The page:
But Little Rock educators say the community schools model proffered in the MOU is just a front for bringing more charters into the district. “The community schools they talk about in the MOU don’t look like any community school I have ever heard of,” says Knapp Gordon. “If they had wanted community schools, they would have asked for our help.”

The MOU also calls for closing up to 11 neighborhood schools and opening, instead, several large K-8 schools. The trick here is that state law gives charter schools first refusal of unoccupied public schools—so closing the neighborhood schools opens space for charters.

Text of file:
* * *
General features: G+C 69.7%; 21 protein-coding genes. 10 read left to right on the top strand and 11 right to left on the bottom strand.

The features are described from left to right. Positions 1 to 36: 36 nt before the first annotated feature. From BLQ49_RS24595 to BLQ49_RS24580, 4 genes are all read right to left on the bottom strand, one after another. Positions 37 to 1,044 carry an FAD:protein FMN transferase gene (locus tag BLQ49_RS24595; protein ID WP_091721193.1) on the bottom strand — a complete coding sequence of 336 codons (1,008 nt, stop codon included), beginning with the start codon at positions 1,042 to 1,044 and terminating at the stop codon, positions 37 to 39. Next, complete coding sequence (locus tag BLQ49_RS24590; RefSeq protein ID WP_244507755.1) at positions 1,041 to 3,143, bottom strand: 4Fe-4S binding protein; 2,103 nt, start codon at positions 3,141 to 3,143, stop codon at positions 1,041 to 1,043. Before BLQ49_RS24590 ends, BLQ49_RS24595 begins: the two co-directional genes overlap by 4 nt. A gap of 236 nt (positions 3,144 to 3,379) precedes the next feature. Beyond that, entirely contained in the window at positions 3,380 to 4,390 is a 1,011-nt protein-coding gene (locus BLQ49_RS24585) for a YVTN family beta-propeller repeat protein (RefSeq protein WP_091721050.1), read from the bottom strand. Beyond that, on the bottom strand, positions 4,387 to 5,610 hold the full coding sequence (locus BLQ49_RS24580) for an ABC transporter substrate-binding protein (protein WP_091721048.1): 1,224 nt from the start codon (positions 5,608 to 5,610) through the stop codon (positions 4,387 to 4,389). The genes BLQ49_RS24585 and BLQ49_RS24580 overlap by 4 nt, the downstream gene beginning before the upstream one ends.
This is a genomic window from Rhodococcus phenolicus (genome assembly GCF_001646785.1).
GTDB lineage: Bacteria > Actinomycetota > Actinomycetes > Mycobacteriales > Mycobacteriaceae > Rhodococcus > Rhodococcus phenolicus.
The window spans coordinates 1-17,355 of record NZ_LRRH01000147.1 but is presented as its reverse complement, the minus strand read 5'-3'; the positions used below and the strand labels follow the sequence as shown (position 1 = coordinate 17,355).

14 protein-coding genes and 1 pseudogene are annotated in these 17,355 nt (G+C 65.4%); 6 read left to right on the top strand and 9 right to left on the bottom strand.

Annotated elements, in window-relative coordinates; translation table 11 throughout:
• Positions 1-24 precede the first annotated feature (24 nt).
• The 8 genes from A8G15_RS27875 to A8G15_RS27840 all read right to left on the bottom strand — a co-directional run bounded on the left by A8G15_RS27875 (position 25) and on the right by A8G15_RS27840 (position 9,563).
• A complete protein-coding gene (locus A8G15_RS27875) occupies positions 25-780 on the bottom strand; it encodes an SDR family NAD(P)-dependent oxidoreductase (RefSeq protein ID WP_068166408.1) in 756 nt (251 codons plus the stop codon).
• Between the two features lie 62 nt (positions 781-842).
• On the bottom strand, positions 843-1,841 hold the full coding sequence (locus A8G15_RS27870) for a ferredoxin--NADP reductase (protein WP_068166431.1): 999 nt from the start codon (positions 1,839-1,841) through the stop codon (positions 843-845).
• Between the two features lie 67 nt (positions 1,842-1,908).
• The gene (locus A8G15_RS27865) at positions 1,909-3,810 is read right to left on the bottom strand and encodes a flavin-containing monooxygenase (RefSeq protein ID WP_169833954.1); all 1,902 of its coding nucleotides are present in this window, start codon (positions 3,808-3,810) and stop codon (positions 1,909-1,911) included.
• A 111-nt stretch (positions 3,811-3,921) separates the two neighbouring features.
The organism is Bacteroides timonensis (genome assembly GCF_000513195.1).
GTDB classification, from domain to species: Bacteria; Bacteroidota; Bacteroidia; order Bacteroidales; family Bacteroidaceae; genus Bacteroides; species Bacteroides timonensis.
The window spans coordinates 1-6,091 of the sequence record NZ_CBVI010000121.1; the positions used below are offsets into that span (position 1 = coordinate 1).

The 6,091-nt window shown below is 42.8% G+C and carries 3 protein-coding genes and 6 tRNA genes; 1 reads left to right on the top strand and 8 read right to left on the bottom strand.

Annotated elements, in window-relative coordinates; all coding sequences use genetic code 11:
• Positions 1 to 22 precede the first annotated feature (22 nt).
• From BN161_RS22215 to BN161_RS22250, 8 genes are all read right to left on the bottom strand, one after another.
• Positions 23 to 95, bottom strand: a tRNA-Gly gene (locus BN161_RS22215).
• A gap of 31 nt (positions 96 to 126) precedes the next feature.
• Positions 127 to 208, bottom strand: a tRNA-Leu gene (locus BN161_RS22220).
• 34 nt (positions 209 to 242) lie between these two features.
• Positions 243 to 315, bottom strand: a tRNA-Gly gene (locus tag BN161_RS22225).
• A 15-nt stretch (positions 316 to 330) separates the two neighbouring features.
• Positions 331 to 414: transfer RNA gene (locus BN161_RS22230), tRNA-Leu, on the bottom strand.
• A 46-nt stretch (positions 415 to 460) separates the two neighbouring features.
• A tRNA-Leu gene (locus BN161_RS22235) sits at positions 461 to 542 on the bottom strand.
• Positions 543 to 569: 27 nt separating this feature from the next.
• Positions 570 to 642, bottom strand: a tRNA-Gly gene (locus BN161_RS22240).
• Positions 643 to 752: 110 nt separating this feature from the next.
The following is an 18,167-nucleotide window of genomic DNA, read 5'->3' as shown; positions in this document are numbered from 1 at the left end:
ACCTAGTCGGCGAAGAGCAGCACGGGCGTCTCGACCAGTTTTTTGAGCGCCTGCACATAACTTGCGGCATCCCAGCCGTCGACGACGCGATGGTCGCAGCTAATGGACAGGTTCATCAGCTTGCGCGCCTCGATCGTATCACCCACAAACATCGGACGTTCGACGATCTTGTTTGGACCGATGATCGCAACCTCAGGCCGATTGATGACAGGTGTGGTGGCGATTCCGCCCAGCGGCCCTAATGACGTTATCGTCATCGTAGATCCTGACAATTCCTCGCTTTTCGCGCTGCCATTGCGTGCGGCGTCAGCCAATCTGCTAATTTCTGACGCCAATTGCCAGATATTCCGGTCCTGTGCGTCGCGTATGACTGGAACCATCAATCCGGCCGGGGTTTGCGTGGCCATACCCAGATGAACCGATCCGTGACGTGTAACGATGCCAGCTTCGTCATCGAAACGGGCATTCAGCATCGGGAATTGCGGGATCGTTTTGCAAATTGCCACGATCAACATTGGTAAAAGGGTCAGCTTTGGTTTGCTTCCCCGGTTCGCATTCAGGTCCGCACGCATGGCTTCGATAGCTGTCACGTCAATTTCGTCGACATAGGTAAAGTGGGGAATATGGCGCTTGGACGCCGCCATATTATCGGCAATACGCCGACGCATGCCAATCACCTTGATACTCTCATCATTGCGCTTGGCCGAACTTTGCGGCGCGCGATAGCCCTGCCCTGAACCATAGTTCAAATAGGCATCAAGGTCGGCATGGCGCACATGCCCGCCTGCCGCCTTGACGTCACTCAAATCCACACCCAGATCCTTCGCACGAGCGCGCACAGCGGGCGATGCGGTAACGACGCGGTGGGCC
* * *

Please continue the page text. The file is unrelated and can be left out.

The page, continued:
“I do feel that they are trying to charterize the LRSD like what happened in New Orleans and disenfranchise people and make a separate school system out of the areas that are primarily Black and Latino,” says McAdoo.


Money from the Walton family—the founders of Arkansas-based Walmart and the richest family in the country—feeds the privatization and union-busting effort, while Republican Governor Asa Hutchinson calls the shots, according to educators I spoke with. The Waltons also fund the Arkansas State Teachers Association, an astroturf organization set up to draw educators away from the LREA and the Arkansas Education Association, the state National Education Association affiliate—the actual union.

In the midst of strike preparations within the LREA, the ASTA sent an email blast out about why it was both wrong and dangerous to strike and has even set up an alternate GoFundMe page to counter the LREA’s strike support page.